Many people suffer injuries every day while going about regular errands such as grocery shopping or visiting an office. When you are on the premises of a business such as a store or an office, the owner is responsible for keeping the public areas safe and free of hazards.
If you suffer an injury while shopping or going about other errands on either public or business property, the business owner may be negligent in your accident. It is important for you to understand the basics of premises liability, because you may have grounds for filing a lawsuit.
The slip-and-fall injury
One of the more common premises liability injuries is the slip-and-fall injury. The National Floor Safety Institute reported that slips and falls account for over one million emergency room visits per year. An example of this is a spill on a grocery store floor that causes a slippery surface, which leads to a customer falling and injuring him or herself in the grocery store. The store is responsible for customer safety, so the spill could constitute a hazard leading to an injury. The customer may have grounds for filing a lawsuit against the store for premises liability.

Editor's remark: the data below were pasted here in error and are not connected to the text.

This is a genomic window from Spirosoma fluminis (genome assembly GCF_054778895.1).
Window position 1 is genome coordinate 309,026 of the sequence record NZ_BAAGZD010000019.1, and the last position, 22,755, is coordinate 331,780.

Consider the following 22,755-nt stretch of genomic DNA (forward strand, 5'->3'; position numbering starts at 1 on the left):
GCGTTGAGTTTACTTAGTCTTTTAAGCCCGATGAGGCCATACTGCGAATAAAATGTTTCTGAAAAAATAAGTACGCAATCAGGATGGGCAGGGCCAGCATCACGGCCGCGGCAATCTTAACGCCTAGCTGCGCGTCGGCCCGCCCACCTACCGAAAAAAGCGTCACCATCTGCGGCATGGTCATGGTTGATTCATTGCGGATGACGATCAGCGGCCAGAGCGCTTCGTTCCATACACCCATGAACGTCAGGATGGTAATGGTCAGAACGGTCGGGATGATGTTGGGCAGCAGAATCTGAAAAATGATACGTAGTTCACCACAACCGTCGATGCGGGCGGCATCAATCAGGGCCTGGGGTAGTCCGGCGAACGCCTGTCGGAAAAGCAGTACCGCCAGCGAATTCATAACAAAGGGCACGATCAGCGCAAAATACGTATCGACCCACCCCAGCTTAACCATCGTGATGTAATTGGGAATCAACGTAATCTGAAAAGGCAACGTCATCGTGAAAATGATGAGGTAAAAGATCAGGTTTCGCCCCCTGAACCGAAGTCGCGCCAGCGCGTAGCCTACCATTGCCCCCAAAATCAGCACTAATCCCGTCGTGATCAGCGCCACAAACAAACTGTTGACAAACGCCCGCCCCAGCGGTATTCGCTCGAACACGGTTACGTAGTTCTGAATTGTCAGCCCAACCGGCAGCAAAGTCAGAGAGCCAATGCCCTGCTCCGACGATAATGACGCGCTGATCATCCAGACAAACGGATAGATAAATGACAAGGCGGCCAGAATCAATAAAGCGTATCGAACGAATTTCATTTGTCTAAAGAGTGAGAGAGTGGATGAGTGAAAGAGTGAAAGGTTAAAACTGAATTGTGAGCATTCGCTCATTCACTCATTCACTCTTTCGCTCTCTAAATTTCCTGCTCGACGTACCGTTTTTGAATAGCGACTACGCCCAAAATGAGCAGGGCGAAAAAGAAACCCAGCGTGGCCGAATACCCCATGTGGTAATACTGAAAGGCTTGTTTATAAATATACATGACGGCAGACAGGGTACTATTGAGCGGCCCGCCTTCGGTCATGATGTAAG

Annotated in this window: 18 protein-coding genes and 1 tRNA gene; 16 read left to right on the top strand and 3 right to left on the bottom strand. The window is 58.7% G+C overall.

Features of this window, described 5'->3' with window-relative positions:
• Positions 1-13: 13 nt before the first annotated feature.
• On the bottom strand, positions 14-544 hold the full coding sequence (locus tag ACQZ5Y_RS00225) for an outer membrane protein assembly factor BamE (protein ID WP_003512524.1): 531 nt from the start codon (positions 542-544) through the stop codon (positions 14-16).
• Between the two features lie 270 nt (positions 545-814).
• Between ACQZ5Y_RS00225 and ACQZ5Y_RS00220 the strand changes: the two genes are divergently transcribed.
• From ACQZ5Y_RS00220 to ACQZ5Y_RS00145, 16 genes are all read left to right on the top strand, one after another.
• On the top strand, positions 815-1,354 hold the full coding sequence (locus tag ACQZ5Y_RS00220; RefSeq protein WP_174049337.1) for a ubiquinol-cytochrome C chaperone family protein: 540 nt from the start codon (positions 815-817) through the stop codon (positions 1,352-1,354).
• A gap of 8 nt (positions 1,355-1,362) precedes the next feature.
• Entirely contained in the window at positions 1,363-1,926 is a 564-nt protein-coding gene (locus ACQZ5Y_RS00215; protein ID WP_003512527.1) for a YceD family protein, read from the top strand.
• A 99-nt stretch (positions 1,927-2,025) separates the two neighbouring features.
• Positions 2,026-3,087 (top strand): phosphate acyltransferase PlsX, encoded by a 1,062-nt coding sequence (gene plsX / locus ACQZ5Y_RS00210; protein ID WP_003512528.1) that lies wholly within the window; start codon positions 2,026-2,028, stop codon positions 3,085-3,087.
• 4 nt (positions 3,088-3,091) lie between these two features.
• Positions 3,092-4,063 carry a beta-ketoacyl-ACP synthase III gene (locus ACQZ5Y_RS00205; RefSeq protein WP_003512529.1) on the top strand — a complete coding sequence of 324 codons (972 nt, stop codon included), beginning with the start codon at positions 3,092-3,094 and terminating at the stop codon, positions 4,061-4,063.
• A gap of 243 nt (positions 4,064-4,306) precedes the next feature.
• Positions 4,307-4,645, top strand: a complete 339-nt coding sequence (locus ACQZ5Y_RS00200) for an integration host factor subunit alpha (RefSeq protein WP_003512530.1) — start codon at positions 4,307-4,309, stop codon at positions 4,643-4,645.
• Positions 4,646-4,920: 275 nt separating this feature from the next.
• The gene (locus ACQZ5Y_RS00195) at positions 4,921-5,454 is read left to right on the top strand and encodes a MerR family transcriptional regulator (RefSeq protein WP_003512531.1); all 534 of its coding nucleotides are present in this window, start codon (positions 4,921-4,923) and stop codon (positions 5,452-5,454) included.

Other premises liability examples
Property owners do not have to just ensure that their property is free from hazards like slippery surfaces. There are other common injuries in premises liability cases, such as dog bites. Depending on the circumstances surrounding the dog bite, the victim may have grounds to sue under premises liability. Another example is amusement park rides. The amusement park is responsible for ensuring its rides are safe for the public, and serious injuries can occur due to improper maintenance or operation.
Premises liability covers a wide range of injuries, and in all cases, the victim should seek justice by consulting with a personal injury attorney to determine whether there is cause for a lawsuit. Filing a suit is not simply to create conflict; it is a matter of seeking the appropriate compensation for injuries and for liability on the part of the responsible party.